Hospitalization, Inpatient burden and comorbidities associated with bullous pemphigoid in the United States.

Ren, Z. ; Hsu, D.Y. ; Brieva, J. ; Silverberg, N.B. ; Langan, S.M. ; Silverberg, J.I. ;
Hospitalization, Inpatient burden and comorbidities associated with bullous pemphigoid in the United States.
Br J Dermatol, 2016;

Bullous pemphigoid (BP) is associated with significant disability and comorbid health disorders that may lead to or result from hospitalization. However, little is known about the inpatient burden and comorbidities of BP.

We analyzed data from the 2002-2012 National Inpatient Sample, including a representative 20% sample of all hospitalizations in the US (n=72,108,077 adults).

The prevalences of hospitalization for BP increased from 25.84 to 32.60 cases per million inpatients from 2002 to 2012. In multivariate logistic regression models with stepwise selection, increasing age, non-white race/ethnicity, higher median household income, being insured with Medicare or Medicaid and increasing number of chronic conditions were all associated with hospitalization for BP (P<0.05 for all). The top 3 primary admission diagnoses for patients with a secondary diagnosis of BP were septicemia (prevalence [95% CI]: 5.51 [5.03-5.99]), pneumonia (4.60 [4.19-5.01]) and urinary tract infection (3.52 [3.15-3.89]). BP patients also had numerous autoimmune, infectious, cardiovascular and other comorbidities. Interestingly, BP was associated with multiple neuropsychiatric disorders, including demyelinating disorders, dementias (presenile, senile, vascular and other), paralysis, neuropathy (diabetic, other polyneuropathy), Parkinson’s disease, epilepsy, psychoses and depression. The mean annual age and sex-adjusted in-hospital mortality rate was significantly higher in patients with a secondary diagnosis of BP compared with no BP (2.9% [range: 2.8%-3.9%] vs. 2.1% [range: 1.9%-2.2%]). Significant predictors of mortality in patients with BP included increasing age, non-white race/ethnicity and insurance with Medicaid or other payment status (P<0.05 for all).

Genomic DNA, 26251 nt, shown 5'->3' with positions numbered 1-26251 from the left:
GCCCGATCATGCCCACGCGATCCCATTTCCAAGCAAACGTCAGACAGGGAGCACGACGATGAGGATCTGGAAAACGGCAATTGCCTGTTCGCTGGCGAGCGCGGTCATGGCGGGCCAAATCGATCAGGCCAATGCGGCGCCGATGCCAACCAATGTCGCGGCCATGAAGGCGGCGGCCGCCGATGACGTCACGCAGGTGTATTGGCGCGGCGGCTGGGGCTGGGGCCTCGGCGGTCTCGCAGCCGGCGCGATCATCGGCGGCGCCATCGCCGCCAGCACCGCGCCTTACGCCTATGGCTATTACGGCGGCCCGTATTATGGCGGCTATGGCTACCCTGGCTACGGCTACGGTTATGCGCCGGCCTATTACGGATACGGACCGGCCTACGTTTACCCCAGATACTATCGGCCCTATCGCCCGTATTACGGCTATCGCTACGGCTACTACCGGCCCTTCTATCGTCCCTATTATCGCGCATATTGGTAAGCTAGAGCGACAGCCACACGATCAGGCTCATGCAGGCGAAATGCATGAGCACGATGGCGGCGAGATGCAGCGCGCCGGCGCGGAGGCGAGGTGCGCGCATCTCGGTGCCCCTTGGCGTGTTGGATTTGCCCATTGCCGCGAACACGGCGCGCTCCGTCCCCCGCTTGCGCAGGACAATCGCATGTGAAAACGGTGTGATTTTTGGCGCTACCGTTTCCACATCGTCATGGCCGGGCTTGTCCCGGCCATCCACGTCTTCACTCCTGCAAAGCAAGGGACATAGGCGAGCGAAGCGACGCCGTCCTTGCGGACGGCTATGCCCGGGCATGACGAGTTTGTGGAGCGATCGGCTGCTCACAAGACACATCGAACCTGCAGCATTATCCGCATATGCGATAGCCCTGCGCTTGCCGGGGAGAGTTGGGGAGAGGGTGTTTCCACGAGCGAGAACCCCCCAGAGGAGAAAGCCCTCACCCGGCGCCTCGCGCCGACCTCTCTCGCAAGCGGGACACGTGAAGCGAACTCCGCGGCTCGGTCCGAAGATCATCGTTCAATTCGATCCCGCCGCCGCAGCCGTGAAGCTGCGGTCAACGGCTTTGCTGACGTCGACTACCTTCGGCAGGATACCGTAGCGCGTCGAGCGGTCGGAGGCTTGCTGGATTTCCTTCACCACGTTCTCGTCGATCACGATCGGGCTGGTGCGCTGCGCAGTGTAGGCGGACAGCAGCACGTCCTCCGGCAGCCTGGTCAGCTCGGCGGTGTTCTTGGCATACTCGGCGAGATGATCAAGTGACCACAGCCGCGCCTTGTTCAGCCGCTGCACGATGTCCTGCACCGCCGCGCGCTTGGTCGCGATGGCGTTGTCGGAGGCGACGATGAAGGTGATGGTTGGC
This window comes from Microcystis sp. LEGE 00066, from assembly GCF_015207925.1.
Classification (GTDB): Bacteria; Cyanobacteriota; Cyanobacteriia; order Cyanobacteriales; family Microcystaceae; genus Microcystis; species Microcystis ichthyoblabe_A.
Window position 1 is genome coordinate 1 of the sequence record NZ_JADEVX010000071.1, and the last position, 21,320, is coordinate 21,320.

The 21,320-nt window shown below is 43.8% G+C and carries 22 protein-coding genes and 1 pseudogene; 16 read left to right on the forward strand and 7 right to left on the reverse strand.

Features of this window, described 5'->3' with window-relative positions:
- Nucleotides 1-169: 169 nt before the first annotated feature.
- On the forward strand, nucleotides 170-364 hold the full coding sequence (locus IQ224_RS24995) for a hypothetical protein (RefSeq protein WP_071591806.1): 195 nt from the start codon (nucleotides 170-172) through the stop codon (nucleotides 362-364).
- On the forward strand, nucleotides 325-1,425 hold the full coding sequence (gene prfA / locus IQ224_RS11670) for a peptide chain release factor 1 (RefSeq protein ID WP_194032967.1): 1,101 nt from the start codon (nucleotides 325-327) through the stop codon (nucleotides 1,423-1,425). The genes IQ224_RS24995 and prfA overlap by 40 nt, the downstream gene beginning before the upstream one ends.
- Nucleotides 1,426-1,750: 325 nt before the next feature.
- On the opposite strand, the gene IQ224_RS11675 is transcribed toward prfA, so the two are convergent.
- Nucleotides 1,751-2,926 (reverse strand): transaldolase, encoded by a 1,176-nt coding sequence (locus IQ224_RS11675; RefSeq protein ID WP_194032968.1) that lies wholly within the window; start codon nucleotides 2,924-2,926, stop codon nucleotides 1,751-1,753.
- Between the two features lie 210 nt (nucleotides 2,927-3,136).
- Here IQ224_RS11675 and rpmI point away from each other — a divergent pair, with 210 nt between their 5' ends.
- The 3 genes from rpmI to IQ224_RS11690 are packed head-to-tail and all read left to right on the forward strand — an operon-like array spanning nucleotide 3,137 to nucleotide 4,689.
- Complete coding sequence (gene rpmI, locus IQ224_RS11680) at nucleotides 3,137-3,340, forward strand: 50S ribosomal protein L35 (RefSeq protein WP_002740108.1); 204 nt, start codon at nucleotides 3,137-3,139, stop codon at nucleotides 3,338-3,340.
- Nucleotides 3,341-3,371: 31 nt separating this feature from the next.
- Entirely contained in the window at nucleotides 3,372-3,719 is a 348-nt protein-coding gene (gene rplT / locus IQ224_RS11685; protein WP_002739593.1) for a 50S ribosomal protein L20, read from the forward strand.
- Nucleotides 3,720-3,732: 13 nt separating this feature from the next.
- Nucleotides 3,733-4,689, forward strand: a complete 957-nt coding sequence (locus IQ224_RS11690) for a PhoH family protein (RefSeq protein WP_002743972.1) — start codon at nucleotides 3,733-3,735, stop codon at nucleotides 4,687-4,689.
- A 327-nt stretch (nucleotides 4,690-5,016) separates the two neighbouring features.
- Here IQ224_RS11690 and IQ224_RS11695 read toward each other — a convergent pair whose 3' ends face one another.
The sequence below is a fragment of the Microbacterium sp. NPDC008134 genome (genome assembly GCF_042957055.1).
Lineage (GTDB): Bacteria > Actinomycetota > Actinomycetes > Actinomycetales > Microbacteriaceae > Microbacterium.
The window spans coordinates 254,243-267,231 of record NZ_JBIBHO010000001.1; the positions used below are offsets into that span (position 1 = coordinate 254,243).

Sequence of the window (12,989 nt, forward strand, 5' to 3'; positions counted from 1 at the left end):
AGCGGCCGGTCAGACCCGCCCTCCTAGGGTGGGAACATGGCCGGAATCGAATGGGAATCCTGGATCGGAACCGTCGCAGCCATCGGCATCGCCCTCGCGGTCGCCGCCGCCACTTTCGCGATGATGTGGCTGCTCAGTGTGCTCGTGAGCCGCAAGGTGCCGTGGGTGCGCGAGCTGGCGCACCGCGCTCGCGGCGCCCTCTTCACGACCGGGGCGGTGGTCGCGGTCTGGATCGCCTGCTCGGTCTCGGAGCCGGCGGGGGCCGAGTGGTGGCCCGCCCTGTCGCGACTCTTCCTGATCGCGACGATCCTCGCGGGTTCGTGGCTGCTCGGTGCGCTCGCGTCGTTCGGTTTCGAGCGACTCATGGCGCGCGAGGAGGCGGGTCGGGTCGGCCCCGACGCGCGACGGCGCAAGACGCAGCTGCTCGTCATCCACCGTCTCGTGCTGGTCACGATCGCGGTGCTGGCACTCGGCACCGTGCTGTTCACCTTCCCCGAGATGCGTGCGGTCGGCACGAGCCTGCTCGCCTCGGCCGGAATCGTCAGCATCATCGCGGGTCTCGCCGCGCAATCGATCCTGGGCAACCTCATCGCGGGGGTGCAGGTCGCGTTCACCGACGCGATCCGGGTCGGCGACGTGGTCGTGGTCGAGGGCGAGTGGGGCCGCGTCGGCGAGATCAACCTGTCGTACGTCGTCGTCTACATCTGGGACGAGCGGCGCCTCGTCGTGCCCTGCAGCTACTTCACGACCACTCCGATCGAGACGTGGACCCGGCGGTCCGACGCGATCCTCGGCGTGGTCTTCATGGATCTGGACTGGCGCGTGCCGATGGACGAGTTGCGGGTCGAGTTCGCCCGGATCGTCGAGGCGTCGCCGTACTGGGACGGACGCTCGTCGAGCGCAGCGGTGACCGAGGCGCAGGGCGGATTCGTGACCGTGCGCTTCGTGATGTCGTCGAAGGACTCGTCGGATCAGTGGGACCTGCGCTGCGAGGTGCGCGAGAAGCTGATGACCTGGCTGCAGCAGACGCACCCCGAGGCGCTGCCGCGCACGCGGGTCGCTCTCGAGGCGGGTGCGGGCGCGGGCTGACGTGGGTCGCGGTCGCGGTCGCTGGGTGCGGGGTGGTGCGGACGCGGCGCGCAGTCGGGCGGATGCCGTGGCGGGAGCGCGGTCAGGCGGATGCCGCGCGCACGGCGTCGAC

Hospitalization for BP increased significantly between 2002 and 2012. Moreover, there were significant racial/ethnic and healthcare disparities with respect to hospitalization and inpatient mortality from BP. This article is protected by copyright. All rights reserved.